The Chronic Care Model posits that an informed patient and prepared practice team have productive interactions that lead to improved outcomes [21]. It provides a framework for the delivery of high-quality chronic disease care and can be integrated into the Patient Centered Medical Home [22]. Implementation of single elements of the Chronic Care Model (e.g., health care organization, community resources, patient self-management support, delivery system re-design, decision support) can improve processes of care, such as decreased hospitalizations among patients with congestive heart failure [23]. Interventions that have enhanced patient outcomes have incorporated several elements of the Chronic Care Model [24]. For example, data from the North Carolina Improving Performance in Practice program, a state-wide quality improvement program aimed at improving health outcomes among patients with diabetes, demonstrated a positive graded association between improved cholesterol levels among patients with diabetes and the extent to which clinical practices implemented and used the following components of the multi-level intervention: diabetes and lipid registry, list of standardized items that are addressed with every diabetic patient at every visit, comprehensive care protocols for diabetes management and patient self-management support systems [25].

Sustainable multi-level interventions that enhance CKD management in primary care settings are rare, and none have been studied in U.S. safety-net delivery systems, where vulnerable populations (e.g., the poor, minorities, limited health literacy/English proficiency) bear a disproportionate burden of disease [5, 26] and experience large translational gaps between research and practice [27]. We describe the design and protocol of the Kidney Awareness Registry and Education (KARE) study, which assesses the effectiveness and feasibility of a multi-level intervention to improve blood pressure control among low-income patients with CKD. The intervention targets primary care practice teams and patients using multiple elements of the Chronic Care Model, including delivery system redesign, decision support, patient self-management support, organizational change and information systems. It also harnesses the core elements of a Patient Centered Medical Home, including robust data infrastructure, team-based delivery of chronic disease care and provider and patient education. The KARE intervention consists of: (1) an electronic CKD registry that provides point-of-care decision support to clinicians regarding CKD management; (2) outside-of care summaries of CKD relevant clinical data to optimize delivery of guideline-concordant CKD care by practice teams; and (3) a comprehensive patient self-management support program, entitled CKD-ATSM (automated telephone self-management), that includes low-literacy educational materials; proactive, automated telephone self-management support; and live telephone health coaching (Fig. 1).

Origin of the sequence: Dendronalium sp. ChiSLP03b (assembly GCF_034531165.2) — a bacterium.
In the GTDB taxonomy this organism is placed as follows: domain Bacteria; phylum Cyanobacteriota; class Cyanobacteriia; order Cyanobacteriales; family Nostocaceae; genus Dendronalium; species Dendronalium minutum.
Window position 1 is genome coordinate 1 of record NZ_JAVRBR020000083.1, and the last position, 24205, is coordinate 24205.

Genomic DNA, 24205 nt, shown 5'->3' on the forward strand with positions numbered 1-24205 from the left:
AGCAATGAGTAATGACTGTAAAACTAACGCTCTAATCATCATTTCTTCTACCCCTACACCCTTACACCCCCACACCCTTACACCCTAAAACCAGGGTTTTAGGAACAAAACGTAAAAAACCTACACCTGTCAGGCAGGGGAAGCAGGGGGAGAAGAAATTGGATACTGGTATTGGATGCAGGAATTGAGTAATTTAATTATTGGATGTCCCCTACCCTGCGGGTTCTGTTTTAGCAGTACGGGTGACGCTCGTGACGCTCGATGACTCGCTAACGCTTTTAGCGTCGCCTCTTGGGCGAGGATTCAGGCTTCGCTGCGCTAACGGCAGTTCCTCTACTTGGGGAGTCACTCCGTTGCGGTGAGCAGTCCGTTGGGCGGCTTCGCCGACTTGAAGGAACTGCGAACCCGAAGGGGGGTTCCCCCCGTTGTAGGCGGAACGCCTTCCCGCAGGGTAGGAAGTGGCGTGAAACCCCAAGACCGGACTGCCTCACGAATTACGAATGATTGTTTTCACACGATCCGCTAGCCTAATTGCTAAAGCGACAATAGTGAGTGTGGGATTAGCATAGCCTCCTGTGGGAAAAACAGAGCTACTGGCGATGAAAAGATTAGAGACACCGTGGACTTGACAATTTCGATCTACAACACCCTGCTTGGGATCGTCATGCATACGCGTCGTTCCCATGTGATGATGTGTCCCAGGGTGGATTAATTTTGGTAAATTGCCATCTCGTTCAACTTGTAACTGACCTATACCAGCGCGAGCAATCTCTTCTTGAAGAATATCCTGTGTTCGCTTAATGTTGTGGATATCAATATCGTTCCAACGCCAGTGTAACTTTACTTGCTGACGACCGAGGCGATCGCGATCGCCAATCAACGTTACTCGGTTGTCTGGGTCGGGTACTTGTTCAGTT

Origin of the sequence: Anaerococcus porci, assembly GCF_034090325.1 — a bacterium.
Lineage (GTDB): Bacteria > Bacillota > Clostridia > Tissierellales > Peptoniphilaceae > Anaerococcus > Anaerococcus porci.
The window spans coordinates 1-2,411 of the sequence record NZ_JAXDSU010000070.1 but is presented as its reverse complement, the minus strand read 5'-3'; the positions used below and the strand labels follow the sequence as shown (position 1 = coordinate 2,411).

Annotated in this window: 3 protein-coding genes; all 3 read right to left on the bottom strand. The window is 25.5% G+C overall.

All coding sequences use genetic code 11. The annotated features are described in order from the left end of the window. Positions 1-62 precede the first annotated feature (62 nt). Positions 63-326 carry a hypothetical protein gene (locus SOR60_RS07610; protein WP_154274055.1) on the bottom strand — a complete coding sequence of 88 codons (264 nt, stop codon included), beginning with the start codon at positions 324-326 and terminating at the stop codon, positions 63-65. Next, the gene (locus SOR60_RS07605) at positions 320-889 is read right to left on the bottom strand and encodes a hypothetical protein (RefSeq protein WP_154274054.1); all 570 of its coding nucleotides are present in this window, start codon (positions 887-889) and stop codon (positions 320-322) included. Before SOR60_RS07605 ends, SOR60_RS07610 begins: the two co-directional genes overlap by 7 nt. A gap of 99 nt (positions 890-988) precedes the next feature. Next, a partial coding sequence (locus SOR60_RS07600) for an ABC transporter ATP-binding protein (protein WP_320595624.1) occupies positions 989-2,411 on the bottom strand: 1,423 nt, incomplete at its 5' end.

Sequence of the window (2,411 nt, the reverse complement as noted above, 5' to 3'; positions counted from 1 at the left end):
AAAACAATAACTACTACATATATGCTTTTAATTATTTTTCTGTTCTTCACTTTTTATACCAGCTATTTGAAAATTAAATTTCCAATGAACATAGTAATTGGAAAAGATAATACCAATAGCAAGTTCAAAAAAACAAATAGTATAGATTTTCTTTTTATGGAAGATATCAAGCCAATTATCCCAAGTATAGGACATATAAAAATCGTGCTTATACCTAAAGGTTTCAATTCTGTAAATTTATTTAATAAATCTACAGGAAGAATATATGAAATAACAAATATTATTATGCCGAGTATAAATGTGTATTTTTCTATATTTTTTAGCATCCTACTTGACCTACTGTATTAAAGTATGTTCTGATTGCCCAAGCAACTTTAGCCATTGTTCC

Fig. 1

KARE incorporates components of the Chronic Care Model and integrates with a patient-centered medical home to enhance health outcomes

Methods/design

Study design

KARE is a non-blinded 2x2 factorial randomized controlled trial with two levels of randomization. Primary care providers are randomized to one of two arms: access to an electronic CKD registry or usual care. Patients are subsequently randomized to one of two arms: CKD self-management program (CKD-ATSM) or usual care. This study design, with 4 study arms, allows assessment of the individual and additive impact of both interventions (Fig. 2). Approval to conduct this study was granted by the Committee of Human Research at the University of California, San Francisco.